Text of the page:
Ady: I can get behind that. I like “Suzie Lynn” too. Ya’ll don’t seem to have trouble creating catchy tunes.

Ady: Does it happen to musicians where they get more attached to some songs rather than others?

Joe: I think so. It definitely happens to me. I feel like when I first finish a song, i’m really into it. And then the band works on it and we play it a few times. Then i’m just over it.

Ady: Are your fave songs also your faves to play live?

Joe: Hmm, not always. We try and throw a cover into most of the live shows and they’re usually my favorite to play. Lately we’ve been doing this Springsteen song that I really like to play. Mostly, I just like butchering it when we introduce it to the crowd. I told the audience in Long Island a few weeks ago that it was by “New York’s own Bruce Springsteen” and we got some boo’s and strange looks.

Ady: Ah, ha ha keep them on their toes Joe.

Ady: Who are your biggest childhood musical influences? Would you say these influences still shine through in your current work? And, I have to ask what was the first album you owned that you actually purchased yourself? Ohhh, and your first concert? These are the most important firsts (in contradiction to what society may think–who cares when we took our first steps or said or first words or whatever!)

Joe: Well, I have two older brothers and when I was a kid, I was pretty obsessed with Kurt Cobain. Like to the point where it was sort of creepy. My two favorite things in life were like Kurt Cobain and the 76ers. My brothers were super into Nirvana and I pretty much just liked whatever they liked. I still love Nirvana a ton. My parents always had pretty cool music on throughout my childhood too, I guess. My dad loves Springsteen, so he was someone that I was always hearing and I still love him. My mom always just listened to pop music, which would probably explain my obsession with Taylor Swift and Carly Rae Jepsen. I think these influences sort of shine through in us? I remember getting the first mixes back and listening to “Suzie Lynn” and my brother telling me it sounded like a Nirvana song. I definitely can’t sing like Kurt Cobain though, probably more so Carly Rae. I think the first album that I purchased myself was probably like Dude Ranch. I loved Blink-182 when I was in my teens. I think my parents took me to a Beach Boys concert when I was 4 years old.

Ady: I love it! You’re all over the place with influences and likes. It’s got to be that way in order to keep your music alive and evolving over time I imagine. And Over liking Nirvana is in no way creepy. KC was the best of the best. Talking to a true blue.

Scott: My history with music is a terrible story compared to most respectable indie musicians, I suppose. My parents listened to some pretty lame stuff – The Carpenters, Alabama, Garth Brooks – just the worst. Okay, The Carpenters aren’t the worst. But everything else. And it took me a long time until I realized that. I also have an older brother and he somehow, through sheer force of will I suppose since this was pre-everyone-had-a-computer-and-the-internet days, was able to break through our checkered music past and found out about bands like Sunny Day Real Estate and Texas is the Reason and that sort of stuff when I was in my early teens. That led me to find Braid, The Dismemberment Plan, The Promise Ring, all huge influences that I continue to try to rip-off. They changed everything for me. But they can’t change the fact that I think the first album I bought with my own money was Bon Jovi’s “New Jersey” from The Wall in the Ocean County Mall. That’s a stain that doesn’t wash off. But hopefully I get some points back by saying that my first concert ever was to see The Promise Ring on their tour supporting “Nothing Feels Good” (which is an all-time favorite) at Maxwell’s in Hoboken when I was 16. C-clamp and Compound Red opened. It was so great.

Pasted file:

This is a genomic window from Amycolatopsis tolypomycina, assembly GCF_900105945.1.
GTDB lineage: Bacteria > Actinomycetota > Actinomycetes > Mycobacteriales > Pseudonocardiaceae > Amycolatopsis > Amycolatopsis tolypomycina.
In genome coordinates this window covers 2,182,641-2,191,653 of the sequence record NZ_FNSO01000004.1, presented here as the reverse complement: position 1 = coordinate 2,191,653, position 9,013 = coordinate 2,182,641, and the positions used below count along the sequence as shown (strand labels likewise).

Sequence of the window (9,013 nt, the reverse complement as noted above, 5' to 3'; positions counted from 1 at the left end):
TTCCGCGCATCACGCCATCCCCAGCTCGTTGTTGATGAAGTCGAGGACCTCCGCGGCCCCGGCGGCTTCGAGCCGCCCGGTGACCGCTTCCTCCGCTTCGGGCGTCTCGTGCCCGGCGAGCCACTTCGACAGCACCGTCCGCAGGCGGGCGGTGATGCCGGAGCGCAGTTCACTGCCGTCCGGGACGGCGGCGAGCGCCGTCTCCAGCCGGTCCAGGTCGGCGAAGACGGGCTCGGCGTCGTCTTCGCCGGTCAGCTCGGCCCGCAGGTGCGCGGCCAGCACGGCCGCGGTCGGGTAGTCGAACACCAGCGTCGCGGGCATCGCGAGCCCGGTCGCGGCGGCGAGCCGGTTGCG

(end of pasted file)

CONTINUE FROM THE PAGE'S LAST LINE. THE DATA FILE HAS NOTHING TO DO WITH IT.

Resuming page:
Ady: Scott, I think you can release yourself of the checkered music past knowing you found your way. We all do eventually. And we all have those albums we try not to admit we owned (eh hem I think my big admit would be buying my own first cd when cds first became a thing – wait for it-  Big Daddy Kane’s “Long Live the Kane” 1988). Oh, and don’t you worry I also had a copy of Bon Jovi’s “New Jersey” and I think I bought the Young Guns soundtrack too (did I just admit that in a public forum?). See, we’ve all got these bones in our closet! I think in order to be a good musician- or a discerning listener you have to be all over the map and know just about every genre you can.

Joe: Shit. I wish our album was called “Long Live the Joy”.

Ady: Perhaps you’ve got your next album name. And I just have to say, after I divulged that info about my first cd purchase I went to youtube and listened to a little bit of Big Daddy Kane and to my shock and confusion I still knew all the lyrics. This journey into Youtube also led me to Slick Rick’s “Children’s Story”. 

Ady: So guys what’s next for you? When is the next show? Summer tour dates to come?

Joe: We’re playing on June 5th at Pharmacy and then our record release show is June 16th at Johnny Brenda’s. The record is coming out digitally on June 2nd and then all the physical copies will be available at the release show and beyond. The tapes are being released on Black Rd Records and they look super amazing. It’s been a really long time coming so i’m super pumped to see what everyone thinks of it. Beyond that, we’d like to do some touring now that we’ll have our record out. Either that, or we’ll just break up.

Ady: Yes, it’s always a wonderful idea to break up just as you release. I’m KIDDING. It is not a wonderful idea!

Ady: I’m so glad I was able to spend the day at Creep Records to meet up, take photos, and catch you guys live. You are all a fun bunch to hang with. I’m looking forward to seeing you all play again at Johnny Brenda’s on 6/16.

Joe: WE ARE so glad you were able to spend the day with us too! Creep was so much fun! Brian has been talking about that Ol Dirty Bastard record so much since that day. Thanks for having us.

Thanks guys! See you soon!